# How to Use the Log-Normal Distribution in Python

You can use the lognorm() function from the SciPy library in Python to generate a random variable that follows a log-normal distribution.

The following examples show how to use this function in practice.

### How to Generate a Log-Normal Distribution

You can use the following code to generate a random variable that follows a log-normal distribution with μ = 1 and σ = 1:

```import math
import numpy as np
from scipy.stats import lognorm

#make this example reproducible
np.random.seed(1)

#generate log-normal distributed random variable with 1000 values
lognorm_values = lognorm.rvs(s=1, scale=math.exp(1), size=1000)

#view first five values
lognorm_values[:5]

array([13.79554017,  1.47438888,  1.60292205,  0.92963   ,  6.45856805])
```

Note that within the lognorm.rvs() function, s is the standard deviation and the value inside math.exp() is the mean for the log-normal distribution that you’d like to generate.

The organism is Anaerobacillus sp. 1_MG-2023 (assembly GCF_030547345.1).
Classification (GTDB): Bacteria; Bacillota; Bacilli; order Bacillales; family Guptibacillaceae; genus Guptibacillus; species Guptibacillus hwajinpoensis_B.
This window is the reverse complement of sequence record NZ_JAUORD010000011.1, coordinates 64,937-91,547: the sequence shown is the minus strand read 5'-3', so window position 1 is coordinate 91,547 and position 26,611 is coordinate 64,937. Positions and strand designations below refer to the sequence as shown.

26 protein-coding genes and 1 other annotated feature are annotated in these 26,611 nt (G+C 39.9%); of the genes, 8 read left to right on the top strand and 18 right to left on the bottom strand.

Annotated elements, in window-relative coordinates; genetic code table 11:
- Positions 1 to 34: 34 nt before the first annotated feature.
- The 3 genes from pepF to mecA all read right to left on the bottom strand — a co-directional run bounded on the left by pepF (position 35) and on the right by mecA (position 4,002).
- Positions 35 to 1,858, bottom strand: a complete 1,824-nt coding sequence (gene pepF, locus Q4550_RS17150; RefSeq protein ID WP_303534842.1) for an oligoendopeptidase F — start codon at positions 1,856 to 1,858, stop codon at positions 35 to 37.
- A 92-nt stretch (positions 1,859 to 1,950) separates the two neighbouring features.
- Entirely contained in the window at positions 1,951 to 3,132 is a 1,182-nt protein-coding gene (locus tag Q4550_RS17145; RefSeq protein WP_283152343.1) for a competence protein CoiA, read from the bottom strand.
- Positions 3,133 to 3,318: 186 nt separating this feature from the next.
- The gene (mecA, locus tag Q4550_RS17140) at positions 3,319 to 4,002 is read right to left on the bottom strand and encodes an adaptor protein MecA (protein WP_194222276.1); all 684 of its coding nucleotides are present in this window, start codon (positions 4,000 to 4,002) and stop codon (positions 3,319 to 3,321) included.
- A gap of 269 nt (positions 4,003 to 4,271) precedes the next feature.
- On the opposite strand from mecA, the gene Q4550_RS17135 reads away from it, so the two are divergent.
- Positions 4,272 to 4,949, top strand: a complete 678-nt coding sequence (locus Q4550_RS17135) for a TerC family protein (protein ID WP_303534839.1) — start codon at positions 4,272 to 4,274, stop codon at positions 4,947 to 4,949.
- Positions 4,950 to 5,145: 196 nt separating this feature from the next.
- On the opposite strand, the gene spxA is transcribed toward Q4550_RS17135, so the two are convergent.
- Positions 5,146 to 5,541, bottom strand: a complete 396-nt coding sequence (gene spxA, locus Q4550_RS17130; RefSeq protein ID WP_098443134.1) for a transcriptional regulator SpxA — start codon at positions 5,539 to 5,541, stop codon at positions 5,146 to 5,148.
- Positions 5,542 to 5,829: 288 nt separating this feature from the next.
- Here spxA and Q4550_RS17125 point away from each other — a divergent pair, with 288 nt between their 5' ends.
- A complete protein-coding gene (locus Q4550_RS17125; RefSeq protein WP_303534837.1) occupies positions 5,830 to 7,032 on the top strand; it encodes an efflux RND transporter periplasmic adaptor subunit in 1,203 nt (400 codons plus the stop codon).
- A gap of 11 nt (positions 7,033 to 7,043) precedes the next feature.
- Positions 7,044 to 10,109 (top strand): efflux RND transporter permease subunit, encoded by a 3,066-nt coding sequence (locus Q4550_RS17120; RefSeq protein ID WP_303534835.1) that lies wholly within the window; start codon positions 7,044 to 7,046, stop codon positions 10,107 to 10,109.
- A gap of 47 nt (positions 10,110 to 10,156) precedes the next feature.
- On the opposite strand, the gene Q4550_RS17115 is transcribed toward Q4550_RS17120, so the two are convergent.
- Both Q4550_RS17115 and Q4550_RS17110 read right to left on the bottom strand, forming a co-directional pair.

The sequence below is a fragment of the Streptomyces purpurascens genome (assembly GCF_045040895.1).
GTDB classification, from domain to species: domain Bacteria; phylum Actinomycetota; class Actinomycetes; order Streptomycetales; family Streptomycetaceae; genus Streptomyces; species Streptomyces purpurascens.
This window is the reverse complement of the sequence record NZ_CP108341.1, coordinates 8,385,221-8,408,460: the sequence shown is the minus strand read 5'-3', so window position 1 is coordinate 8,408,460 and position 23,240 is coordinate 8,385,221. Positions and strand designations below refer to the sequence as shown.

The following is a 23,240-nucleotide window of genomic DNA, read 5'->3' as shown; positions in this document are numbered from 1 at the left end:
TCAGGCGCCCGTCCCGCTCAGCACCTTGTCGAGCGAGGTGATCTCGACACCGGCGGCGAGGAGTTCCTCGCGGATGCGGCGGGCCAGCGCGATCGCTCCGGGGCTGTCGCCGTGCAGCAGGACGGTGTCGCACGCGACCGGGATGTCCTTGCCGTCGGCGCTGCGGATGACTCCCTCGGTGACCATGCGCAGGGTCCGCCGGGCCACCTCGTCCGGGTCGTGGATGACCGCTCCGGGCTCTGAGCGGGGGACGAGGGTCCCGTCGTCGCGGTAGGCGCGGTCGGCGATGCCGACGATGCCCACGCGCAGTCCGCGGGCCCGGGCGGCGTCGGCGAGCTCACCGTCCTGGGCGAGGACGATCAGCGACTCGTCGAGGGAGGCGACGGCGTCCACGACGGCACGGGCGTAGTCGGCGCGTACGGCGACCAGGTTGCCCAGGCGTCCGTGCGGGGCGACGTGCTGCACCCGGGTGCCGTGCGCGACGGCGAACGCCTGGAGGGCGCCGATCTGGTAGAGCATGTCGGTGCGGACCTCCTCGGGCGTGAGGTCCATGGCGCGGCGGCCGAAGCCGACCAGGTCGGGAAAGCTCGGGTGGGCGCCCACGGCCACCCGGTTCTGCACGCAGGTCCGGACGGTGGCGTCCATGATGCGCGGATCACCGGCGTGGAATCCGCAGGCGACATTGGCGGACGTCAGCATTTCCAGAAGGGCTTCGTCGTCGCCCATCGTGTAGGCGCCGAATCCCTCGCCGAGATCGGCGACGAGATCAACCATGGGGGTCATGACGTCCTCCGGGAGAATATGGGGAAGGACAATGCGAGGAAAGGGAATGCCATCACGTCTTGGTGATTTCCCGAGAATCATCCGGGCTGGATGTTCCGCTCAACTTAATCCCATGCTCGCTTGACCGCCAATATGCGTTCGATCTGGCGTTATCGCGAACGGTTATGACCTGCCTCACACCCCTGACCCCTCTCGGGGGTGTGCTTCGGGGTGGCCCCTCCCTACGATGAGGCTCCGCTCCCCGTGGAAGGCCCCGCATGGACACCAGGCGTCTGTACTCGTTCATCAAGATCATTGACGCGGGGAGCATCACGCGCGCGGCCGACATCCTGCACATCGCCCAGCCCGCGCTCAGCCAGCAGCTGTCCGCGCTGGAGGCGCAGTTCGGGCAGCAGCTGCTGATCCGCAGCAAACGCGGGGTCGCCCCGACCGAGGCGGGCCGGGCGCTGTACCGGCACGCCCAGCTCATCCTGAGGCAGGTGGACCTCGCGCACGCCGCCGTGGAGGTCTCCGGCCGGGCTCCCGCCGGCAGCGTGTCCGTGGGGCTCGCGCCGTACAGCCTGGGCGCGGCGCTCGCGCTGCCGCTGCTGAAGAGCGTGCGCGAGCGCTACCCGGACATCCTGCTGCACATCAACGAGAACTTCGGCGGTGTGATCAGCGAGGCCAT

In this example, we defined the mean to be 1 and the standard deviation to also be 1.

### How to Plot a Log-Normal Distribution

We can use the following code to create a histogram of the values for the log-normally distributed random variable we created in the previous example:

```import matplotlib.pyplot as plt

#create histogram
plt.hist(lognorm_values, density=True, edgecolor='black')
``` Matplotlib uses 10 bins in histograms by default, but we can easily increase this number using the bins argument.

For example, we can increase the number of bins to 20:

```import matplotlib.pyplot as plt

#create histogram
plt.hist(lognorm_values, density=True, edgecolor='black', bins=20)``` The greater the number of bins, the more narrow the bars will be in the histogram.